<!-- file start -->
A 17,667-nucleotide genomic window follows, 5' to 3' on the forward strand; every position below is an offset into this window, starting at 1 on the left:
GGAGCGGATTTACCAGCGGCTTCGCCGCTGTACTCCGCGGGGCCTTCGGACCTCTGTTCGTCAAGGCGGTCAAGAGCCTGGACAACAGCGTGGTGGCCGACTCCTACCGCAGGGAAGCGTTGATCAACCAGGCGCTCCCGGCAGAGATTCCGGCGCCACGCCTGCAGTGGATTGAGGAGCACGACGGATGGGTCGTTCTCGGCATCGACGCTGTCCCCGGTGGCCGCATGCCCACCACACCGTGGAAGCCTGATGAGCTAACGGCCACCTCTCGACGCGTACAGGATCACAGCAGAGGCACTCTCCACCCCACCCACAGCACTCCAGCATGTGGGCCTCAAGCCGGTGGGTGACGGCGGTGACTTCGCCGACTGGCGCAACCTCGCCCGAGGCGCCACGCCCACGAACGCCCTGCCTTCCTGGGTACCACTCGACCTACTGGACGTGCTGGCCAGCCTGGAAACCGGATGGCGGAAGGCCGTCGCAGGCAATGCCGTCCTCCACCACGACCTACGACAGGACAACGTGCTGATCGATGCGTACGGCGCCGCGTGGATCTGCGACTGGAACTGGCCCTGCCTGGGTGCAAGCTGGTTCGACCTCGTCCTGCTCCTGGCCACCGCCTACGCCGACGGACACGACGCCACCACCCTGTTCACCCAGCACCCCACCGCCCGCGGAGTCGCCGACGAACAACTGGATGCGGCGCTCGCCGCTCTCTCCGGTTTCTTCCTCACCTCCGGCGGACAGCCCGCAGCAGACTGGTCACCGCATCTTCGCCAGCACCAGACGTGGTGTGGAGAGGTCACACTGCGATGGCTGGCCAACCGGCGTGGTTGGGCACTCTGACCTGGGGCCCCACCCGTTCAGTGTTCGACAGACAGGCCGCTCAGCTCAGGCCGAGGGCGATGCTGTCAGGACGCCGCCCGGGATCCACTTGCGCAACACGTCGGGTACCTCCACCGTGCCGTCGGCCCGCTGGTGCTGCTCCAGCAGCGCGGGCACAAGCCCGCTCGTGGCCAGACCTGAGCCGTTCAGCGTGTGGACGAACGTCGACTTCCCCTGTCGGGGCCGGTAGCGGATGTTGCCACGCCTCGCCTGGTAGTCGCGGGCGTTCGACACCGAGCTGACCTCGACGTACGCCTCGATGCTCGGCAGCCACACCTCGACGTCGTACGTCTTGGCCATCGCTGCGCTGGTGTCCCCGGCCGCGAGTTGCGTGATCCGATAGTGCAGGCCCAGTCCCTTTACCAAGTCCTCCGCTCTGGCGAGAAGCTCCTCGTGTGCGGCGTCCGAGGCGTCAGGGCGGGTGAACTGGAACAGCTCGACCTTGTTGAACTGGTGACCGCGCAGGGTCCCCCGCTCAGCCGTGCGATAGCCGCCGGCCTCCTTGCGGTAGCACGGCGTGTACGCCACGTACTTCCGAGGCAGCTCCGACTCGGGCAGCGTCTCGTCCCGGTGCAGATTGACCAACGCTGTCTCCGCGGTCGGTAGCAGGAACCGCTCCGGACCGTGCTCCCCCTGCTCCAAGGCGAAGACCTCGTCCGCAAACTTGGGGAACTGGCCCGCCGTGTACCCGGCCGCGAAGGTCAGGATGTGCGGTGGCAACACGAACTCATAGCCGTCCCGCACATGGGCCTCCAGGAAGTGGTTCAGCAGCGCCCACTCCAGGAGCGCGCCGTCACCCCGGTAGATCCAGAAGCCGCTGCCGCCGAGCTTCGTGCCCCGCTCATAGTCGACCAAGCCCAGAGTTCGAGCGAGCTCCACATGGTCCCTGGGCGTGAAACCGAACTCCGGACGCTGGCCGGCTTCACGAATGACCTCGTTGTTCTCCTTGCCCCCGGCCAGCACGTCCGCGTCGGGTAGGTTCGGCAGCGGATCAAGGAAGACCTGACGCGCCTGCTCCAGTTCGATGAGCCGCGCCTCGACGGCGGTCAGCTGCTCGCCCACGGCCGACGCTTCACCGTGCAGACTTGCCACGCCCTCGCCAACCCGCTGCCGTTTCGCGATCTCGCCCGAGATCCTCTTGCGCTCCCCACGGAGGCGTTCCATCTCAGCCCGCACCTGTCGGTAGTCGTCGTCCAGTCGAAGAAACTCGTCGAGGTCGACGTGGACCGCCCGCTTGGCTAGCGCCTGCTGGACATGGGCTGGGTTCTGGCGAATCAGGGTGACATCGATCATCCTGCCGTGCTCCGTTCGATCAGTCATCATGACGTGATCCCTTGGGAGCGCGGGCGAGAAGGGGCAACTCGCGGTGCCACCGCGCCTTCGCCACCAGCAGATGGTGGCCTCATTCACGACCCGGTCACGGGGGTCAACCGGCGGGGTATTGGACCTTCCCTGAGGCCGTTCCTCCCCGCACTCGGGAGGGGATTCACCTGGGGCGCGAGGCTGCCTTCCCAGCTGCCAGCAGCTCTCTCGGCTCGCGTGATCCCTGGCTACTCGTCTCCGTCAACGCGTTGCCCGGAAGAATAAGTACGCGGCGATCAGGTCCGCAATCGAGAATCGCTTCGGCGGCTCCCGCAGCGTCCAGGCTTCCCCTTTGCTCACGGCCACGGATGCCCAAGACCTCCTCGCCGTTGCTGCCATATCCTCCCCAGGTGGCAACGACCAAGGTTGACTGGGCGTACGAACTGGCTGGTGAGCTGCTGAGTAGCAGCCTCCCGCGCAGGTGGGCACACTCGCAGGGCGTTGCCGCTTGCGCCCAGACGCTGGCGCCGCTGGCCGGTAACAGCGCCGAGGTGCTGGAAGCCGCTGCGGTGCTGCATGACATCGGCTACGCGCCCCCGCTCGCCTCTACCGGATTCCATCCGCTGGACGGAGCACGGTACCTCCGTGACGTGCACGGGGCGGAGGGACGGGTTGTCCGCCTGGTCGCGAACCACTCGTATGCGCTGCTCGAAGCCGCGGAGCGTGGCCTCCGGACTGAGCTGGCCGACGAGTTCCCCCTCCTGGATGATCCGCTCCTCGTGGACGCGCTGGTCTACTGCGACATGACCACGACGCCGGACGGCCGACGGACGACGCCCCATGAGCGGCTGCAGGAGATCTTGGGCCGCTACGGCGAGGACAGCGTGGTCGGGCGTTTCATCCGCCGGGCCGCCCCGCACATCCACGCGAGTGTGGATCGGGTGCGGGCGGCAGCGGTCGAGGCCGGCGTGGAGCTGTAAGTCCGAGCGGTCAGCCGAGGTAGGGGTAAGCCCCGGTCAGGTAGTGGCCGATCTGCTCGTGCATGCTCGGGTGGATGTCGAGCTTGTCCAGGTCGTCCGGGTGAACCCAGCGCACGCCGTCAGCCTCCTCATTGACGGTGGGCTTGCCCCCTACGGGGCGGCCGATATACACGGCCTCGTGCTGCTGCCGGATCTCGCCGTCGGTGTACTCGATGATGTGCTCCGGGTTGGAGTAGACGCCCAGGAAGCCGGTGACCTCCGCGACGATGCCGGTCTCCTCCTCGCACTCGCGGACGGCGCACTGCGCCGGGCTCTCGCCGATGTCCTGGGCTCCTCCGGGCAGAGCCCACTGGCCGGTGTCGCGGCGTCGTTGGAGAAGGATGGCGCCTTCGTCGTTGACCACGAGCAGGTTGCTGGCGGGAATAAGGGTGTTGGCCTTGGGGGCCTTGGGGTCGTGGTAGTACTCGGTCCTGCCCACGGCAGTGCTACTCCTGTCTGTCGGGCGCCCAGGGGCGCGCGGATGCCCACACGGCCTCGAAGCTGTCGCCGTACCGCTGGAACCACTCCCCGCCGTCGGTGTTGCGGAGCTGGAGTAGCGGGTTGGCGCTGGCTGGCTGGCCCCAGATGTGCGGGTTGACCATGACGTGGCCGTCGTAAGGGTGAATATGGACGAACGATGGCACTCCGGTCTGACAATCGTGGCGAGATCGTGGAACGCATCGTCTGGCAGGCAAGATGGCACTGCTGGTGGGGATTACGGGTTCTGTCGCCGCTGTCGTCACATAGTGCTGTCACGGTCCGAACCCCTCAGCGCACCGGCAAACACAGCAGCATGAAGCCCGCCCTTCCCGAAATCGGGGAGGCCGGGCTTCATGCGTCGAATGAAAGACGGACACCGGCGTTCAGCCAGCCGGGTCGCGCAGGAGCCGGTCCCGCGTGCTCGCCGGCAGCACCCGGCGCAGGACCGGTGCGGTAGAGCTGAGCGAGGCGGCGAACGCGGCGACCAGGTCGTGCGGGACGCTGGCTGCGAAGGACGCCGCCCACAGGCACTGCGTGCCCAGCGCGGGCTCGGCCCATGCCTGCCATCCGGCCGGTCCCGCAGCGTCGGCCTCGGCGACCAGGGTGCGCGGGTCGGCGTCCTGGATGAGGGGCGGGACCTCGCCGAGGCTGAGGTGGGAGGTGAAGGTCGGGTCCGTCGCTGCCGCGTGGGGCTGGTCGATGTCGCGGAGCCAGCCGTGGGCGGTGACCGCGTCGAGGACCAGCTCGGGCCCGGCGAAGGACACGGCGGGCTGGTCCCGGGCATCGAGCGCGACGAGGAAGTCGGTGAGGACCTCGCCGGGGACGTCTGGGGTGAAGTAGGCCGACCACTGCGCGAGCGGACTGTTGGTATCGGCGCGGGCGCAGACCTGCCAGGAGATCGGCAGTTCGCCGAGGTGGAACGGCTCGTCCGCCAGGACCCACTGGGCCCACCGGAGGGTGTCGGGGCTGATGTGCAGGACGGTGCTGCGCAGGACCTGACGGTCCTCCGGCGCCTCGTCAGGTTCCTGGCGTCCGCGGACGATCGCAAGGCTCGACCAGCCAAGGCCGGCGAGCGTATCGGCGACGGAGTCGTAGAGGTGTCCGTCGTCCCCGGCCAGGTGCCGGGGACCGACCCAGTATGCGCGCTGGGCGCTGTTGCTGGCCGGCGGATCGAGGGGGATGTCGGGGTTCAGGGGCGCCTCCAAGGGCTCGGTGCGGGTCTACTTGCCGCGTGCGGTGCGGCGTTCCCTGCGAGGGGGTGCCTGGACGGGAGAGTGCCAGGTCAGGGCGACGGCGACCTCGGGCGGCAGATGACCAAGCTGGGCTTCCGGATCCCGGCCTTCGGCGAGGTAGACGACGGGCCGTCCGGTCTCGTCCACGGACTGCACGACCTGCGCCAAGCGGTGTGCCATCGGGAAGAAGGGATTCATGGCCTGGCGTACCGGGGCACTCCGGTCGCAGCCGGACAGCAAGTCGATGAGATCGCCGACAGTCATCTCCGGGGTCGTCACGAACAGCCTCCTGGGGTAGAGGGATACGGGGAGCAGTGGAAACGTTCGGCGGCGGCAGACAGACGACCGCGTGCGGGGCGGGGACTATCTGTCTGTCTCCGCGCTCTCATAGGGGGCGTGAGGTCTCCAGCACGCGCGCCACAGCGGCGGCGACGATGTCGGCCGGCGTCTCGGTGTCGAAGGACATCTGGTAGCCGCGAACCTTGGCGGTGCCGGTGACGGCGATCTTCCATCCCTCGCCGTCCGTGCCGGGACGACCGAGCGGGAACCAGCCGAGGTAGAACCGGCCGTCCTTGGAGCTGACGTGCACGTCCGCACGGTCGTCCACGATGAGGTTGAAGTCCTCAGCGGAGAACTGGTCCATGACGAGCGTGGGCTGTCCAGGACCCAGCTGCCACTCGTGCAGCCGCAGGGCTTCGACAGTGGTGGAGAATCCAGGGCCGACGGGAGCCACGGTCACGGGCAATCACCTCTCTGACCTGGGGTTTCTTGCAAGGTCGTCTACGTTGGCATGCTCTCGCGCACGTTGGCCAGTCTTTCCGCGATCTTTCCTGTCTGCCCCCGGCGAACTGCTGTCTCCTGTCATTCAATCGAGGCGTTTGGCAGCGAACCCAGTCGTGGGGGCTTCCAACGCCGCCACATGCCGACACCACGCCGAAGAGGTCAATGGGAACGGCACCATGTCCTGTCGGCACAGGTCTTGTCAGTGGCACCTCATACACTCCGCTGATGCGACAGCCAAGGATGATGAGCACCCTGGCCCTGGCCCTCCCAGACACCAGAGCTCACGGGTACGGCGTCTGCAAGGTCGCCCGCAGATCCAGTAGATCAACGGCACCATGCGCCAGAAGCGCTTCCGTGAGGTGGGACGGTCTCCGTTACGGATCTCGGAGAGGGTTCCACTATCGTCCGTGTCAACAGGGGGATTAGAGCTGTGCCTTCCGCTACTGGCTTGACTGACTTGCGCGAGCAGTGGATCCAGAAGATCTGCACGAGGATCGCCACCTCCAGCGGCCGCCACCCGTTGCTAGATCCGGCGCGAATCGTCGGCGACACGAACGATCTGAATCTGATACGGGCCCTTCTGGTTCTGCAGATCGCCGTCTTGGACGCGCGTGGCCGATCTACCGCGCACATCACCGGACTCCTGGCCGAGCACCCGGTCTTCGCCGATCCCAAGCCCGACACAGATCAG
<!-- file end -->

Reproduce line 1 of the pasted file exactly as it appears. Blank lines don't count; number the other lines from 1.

A 17,667-nucleotide genomic window follows, 5' to 3' on the forward strand; every position below is an offset into this window, starting at 1 on the left: